Thursday, April 23, 2009

Comparing health care systems

Another amazing sunrise over the harbour this morning. Although we're well into fall here, the weather is still great with temps in the 50s and only a few spots of wind and rain. Love it!

Yesterday I had my first experience with the NZ health care system.

First, a refresher on my medical experiences in US:
  • Leave work early to make it to an appointment
  • Spend 30 minutes in waiting room
  • Fill out 100-question form, even though I've been a patient there for five years
  • Fill out another hippa form
  • Nurse comes in carrying my big fat paper record
  • Doctor rushes in, asks three questions, gives me a quick look up and down, scribbles out a script and is outta there
  • Pay $25 copay
  • Pay $300/year for prescription
  • Pay $900/year insurance premiums
Yesterday's doctor visit in NZ
  • No need to leave work early -- they offer after-hour appointments for, get this, a $3 fee
  • They forget to charge me the fee anyway
  • Fill out three questions on a form
  • Wait five minutes
  • Pay $25 fee for visit ($US)
  • Pay $3/year for prescription ($US)
  • Pay $0 for insurance premium -- we're eligible for NZ's public health care system
I made my appointment for 6:30 p.m. on a Thursday night. That in itself was amazing to me. After five minutes in the waiting room, my doctor comes to greet me. We sit down in chairs (not an exam table) while we chit chat about the neighborhood, since this office is two minutes from my house.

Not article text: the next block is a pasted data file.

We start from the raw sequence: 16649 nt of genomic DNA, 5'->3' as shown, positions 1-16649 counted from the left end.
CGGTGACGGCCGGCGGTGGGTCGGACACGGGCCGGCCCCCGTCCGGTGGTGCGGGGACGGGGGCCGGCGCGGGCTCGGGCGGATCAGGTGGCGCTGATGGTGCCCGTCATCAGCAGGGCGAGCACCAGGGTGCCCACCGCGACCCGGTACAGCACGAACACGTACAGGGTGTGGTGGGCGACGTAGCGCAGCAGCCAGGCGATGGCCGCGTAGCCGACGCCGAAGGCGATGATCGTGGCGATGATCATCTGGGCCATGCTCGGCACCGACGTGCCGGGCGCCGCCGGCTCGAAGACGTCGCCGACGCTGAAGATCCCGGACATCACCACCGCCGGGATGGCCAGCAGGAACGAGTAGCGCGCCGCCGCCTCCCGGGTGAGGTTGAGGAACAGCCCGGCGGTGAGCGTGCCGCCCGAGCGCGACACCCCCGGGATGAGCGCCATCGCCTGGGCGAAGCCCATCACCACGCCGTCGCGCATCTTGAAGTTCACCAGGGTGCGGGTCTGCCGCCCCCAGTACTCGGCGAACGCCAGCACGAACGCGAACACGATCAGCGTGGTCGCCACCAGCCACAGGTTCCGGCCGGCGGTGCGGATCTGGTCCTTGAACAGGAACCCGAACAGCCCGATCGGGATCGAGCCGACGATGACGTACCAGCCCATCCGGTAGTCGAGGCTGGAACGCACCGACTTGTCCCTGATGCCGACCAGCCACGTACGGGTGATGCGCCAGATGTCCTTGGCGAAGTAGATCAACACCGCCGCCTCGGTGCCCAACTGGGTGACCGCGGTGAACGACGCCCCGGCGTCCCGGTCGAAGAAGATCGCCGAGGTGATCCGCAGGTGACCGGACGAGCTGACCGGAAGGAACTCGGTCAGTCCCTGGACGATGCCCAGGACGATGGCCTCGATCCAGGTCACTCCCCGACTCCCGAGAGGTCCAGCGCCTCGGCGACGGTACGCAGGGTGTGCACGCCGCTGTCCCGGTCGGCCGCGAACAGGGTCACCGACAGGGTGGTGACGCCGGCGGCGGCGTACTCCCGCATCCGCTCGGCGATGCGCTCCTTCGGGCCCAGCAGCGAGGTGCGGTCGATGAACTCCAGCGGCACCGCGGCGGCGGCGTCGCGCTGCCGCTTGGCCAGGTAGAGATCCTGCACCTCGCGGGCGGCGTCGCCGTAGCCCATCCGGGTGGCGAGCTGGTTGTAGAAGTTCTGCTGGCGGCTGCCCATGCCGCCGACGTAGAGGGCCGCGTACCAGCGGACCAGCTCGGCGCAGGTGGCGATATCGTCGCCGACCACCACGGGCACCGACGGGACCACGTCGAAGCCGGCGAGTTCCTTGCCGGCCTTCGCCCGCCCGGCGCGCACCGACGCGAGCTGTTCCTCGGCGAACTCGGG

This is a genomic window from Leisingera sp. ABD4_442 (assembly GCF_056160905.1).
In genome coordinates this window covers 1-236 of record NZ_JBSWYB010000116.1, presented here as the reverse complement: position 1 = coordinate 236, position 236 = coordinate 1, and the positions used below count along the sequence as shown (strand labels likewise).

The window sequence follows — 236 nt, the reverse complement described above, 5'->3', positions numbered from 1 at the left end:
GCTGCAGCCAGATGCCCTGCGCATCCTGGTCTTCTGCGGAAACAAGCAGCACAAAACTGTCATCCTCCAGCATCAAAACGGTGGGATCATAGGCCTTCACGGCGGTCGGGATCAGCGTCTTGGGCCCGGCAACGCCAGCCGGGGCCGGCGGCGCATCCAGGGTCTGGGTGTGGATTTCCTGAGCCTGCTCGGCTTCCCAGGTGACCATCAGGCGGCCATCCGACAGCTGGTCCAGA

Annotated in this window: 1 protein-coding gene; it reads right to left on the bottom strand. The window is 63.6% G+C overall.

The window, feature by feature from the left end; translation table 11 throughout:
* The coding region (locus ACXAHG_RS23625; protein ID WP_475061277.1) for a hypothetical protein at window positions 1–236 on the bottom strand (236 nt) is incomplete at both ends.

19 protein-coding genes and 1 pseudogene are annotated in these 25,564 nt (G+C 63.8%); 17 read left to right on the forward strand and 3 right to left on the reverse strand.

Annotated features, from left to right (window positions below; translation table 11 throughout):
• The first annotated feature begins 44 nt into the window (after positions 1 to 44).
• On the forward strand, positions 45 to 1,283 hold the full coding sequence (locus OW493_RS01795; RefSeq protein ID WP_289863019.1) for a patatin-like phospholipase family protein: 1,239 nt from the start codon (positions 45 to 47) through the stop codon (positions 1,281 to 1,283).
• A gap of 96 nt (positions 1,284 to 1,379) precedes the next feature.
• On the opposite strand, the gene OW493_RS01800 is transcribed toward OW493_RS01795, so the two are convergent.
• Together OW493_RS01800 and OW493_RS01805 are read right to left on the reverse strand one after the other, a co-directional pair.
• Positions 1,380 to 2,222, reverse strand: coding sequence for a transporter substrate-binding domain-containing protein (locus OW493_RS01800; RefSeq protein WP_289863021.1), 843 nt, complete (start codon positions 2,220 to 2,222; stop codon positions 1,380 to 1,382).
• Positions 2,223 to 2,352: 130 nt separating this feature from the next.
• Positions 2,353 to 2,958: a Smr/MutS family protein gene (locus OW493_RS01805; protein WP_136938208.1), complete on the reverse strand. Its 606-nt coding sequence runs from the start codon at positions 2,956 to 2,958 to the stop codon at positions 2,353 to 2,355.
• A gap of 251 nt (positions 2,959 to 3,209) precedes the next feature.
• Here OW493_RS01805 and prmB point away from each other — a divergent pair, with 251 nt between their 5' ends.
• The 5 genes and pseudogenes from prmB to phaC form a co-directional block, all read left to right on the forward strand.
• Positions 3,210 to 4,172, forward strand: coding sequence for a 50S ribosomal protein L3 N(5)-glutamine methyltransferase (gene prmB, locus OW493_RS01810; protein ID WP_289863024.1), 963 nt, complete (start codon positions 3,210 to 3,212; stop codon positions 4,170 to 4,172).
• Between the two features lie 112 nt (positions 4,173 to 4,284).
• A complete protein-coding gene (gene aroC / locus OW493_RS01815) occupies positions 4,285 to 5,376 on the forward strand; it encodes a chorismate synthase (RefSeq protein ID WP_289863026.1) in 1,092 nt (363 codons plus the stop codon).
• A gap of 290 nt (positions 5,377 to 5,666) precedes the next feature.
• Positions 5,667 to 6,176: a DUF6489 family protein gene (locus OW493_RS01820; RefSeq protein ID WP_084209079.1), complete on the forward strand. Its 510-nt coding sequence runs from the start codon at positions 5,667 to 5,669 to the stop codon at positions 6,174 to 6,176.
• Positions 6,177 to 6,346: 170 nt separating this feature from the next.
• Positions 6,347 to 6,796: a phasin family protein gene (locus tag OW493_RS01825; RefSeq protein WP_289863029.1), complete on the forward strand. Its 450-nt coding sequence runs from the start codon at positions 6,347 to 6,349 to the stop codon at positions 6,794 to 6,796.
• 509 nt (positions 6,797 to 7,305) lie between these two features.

She asks about my medical history, etc., and she takes a few notes on her computer. We talk pros and cons of a certain medicine, then she grabs me three months' worth of free samples. I'm pretty excited because she just handed me what is worth $75 back home, but I learn here, a year's worth costs only $3 USD! Instead of rushing me out of the office, she took the time to discuss the differences in US and NZ medical practices. I spent maybe 20-25 minutes in her office.
To be fair, they didn't have the exact medication I wanted, but a very close version of the same thing. Not ideal, but close enough for me.

Overall, everyone was relaxed and working at a normal pace. I'm sure a lot of this has to do with the smaller population, but I sure noticed a huge difference in the stress levels of those I encountered. Reminds me of one of our favourite movies...

Spies Like Us with Chevy Chase and Dan Aykroyd

No comments: